The Federal Communications Commission has voted to repeal its net neutrality regulations, but the fight is far from over. It’s now expected that by the end of January 2018, internet service providers will have the green light to slow down access to websites that don’t pay up, block those they don’t like, and do whatever they want to manipulate how you use the internet—as long as they are upfront that they might do so. (This is the worst-case scenario, but the more likely ones aren’t so hot, either.)
But the minute the new rules go into effect, we’ll also see the start of a battle in the courts that advocacy groups have been preparing for since Thanksgiving week, when FCC Chairman Ajit Pai dumped the news that he planned for the agency to vote to kill net neutrality by the end of the year and released the draft of the rules. “We’re definitely going to challenge the order in court,” says Gaurav Laroia, policy counsel with Free Press, a nonprofit advocacy group that opposes Pai’s plan to kill net neutrality. It will almost certainly not be the only group to challenge the new rules, as became clear after Thursday’s vote:*
In the immediate term, lawsuits probably won’t be able to stop, say, AT&T from selling faster access to HBO. There’s no guarantee the courts where lawsuits are filed will grant an injunction that would press pause on the implementation of the FCC’s new rules, so net neutrality could start to disappear immediately.
Still, Pai’s new rules aren’t on solid legal footing, and they may not stay standing as the cases start to snake through the courts. Core to Pai’s proposal is the idea that the internet should be classified as an information service as opposed to a communications service, thereby subjecting internet providers to less stringent regulatory requirements. This effectively undoes what the FCC did in 2015 with the Obama-era open internet rules, which deemed the internet a communications service—more like an essential utility—and therefore subject to certain consumer-protection requirements. Pai’s proposal argues that Congress and U.S. communications law says broadband should be classified as an information service and that he’s returning the internet to how Congress intended it to be regulated.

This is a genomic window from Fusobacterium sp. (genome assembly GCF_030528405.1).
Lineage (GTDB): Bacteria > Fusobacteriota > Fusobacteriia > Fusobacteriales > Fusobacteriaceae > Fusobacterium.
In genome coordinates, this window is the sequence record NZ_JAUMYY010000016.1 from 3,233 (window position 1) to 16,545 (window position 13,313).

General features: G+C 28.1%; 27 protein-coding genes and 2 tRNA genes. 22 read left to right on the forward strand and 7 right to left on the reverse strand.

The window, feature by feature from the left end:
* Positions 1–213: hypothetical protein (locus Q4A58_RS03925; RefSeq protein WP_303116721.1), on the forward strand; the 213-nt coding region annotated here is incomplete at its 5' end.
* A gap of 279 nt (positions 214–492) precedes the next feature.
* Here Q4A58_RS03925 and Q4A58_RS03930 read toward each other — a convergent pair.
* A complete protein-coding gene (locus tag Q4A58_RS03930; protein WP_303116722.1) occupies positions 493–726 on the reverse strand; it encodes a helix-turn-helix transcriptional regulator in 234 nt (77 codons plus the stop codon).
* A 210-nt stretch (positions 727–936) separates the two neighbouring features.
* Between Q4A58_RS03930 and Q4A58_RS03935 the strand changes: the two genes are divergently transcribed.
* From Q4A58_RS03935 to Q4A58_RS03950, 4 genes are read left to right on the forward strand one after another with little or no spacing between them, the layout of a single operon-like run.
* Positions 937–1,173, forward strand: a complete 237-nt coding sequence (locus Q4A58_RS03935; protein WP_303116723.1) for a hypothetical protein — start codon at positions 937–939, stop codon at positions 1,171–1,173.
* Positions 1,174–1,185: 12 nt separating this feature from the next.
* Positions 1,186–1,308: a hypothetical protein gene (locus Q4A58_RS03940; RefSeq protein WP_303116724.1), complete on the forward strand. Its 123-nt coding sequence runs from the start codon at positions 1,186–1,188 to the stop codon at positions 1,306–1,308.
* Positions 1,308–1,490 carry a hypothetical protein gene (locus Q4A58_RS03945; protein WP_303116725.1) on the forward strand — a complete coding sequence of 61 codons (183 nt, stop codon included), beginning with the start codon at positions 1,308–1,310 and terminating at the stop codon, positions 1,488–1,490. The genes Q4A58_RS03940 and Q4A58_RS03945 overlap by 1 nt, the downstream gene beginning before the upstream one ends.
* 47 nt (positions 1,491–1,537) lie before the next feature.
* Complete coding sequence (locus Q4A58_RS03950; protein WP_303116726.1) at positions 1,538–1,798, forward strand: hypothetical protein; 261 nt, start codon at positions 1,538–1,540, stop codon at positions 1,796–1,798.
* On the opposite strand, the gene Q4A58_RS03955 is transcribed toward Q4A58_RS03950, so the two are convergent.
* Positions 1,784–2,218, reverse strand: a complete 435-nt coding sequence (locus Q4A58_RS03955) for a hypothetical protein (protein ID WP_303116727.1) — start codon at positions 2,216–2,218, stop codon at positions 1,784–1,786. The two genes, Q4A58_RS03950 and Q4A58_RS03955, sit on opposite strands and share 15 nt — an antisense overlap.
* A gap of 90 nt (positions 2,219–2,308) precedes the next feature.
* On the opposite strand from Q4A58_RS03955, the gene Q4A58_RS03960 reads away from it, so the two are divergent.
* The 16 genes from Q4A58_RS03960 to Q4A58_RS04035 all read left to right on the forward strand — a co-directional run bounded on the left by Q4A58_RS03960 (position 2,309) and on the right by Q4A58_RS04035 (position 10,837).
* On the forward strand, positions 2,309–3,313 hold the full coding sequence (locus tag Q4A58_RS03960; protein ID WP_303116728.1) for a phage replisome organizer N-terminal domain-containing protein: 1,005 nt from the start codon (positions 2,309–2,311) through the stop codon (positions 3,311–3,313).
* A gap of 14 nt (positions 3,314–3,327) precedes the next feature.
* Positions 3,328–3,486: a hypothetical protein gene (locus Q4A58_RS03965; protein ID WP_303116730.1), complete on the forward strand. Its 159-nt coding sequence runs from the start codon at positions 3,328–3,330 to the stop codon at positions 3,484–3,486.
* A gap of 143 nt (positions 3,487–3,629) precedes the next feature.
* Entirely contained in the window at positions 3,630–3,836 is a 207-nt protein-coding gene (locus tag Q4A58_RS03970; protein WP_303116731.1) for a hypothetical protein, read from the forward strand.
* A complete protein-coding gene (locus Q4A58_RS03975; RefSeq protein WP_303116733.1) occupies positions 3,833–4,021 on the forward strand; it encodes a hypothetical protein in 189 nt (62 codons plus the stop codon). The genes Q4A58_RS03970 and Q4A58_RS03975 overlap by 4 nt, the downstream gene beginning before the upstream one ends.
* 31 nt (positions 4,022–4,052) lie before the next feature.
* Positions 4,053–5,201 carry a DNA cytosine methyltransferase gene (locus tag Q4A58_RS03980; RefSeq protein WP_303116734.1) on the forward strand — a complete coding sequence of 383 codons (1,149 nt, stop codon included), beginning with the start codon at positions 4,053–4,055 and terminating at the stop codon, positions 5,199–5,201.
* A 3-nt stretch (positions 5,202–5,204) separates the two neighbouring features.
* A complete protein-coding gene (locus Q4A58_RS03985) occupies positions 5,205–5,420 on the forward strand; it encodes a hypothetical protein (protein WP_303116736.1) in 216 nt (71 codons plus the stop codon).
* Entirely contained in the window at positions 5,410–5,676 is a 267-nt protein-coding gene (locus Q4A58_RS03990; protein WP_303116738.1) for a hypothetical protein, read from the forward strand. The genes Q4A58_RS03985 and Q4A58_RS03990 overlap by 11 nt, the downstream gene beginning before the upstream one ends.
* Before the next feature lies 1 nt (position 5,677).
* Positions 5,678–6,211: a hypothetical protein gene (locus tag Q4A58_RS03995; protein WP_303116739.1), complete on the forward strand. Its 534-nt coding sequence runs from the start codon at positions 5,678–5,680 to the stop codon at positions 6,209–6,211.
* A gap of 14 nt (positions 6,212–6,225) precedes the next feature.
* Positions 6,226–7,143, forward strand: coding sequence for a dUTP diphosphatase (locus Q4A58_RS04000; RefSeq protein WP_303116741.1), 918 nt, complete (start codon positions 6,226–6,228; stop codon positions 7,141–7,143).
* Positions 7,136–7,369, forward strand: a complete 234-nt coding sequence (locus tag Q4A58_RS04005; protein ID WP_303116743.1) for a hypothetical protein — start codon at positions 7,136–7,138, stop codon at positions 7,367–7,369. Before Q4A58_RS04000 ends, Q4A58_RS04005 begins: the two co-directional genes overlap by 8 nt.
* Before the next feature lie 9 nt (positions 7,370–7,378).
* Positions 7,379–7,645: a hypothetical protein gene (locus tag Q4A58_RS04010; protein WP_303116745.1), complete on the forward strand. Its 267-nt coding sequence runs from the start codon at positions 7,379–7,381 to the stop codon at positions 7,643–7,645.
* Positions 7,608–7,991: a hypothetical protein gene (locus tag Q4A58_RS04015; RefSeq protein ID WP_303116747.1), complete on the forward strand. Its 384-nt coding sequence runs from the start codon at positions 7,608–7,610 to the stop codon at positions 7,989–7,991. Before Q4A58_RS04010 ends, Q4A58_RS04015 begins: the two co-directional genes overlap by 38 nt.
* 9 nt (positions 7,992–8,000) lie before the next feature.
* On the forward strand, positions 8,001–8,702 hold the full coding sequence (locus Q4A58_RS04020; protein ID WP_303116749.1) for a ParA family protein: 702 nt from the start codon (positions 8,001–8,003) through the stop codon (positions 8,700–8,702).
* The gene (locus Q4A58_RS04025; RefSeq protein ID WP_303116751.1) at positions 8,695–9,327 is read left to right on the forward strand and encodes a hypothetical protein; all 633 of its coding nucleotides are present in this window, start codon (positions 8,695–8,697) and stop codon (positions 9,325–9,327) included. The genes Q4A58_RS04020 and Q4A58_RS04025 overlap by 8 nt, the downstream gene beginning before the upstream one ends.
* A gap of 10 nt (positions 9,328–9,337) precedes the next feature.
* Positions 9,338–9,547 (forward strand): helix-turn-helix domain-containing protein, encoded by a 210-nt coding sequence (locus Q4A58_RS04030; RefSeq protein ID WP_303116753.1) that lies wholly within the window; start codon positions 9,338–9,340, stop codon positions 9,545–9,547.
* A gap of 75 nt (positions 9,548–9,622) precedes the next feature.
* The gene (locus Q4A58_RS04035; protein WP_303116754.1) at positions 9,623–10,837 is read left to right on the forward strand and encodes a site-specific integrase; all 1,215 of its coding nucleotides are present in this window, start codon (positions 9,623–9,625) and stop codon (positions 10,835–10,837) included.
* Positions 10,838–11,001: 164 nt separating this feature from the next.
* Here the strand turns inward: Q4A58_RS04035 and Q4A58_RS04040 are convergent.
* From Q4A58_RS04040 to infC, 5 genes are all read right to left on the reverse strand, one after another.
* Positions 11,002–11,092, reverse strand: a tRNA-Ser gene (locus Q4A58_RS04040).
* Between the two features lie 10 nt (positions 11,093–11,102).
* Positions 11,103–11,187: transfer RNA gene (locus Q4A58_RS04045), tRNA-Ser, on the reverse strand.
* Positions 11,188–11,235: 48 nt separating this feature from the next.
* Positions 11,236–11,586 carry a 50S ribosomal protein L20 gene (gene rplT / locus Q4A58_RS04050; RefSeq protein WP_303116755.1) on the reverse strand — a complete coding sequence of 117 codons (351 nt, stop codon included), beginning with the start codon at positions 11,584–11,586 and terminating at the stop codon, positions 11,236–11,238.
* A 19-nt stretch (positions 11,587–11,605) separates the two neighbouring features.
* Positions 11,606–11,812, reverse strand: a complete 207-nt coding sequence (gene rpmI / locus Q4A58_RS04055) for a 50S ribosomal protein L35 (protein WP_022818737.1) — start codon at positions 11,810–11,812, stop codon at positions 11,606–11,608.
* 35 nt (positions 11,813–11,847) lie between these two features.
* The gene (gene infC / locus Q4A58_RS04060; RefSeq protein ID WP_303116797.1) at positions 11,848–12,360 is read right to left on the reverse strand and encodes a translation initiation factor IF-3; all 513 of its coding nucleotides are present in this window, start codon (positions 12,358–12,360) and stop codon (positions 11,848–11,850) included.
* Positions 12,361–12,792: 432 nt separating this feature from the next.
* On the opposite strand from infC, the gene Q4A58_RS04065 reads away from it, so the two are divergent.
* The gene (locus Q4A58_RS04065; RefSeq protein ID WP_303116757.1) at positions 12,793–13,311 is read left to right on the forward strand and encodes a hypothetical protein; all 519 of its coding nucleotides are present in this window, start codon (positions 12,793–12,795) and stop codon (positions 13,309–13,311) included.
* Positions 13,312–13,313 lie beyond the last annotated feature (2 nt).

But that claim, according to Phillip Berenbroick, senior counsel at Public Knowledge, is in conflict with a 2005 Supreme Court interpretation that ruled it is up to the FCC to determine how the internet would be classified, which the FCC did in 2015, with the network neutrality rules Pai is trying to repeal. It also bucks a recent federal circuit court decision that reaffirmed the FCC’s authority to regulate the internet.
“The FCC is hedging its bets,” says Berenbroick, “since the argument they’re making is so in conflict with the existing body of law on this matter.” That’s why the agency also claims it has the ability to decide how to regulate internet providers, and though courts will likely give the FCC deference here, according to Berenbroick the agency will also have to “show that it isn’t acting in an arbitrary and capricious way and that there’s evidence in the record to support the analysis and defend the policy change.” The FCC has claimed that internet providers’ investment in building out broadband networks is down because of net neutrality, but that doesn’t jibe with what the providers are telling their investors. Comcast, AT&T, and Verizon have all noted on investor calls since the net neutrality rules passed in 2015 that they’ve all actually been spending more in improving and building out their networks, not less.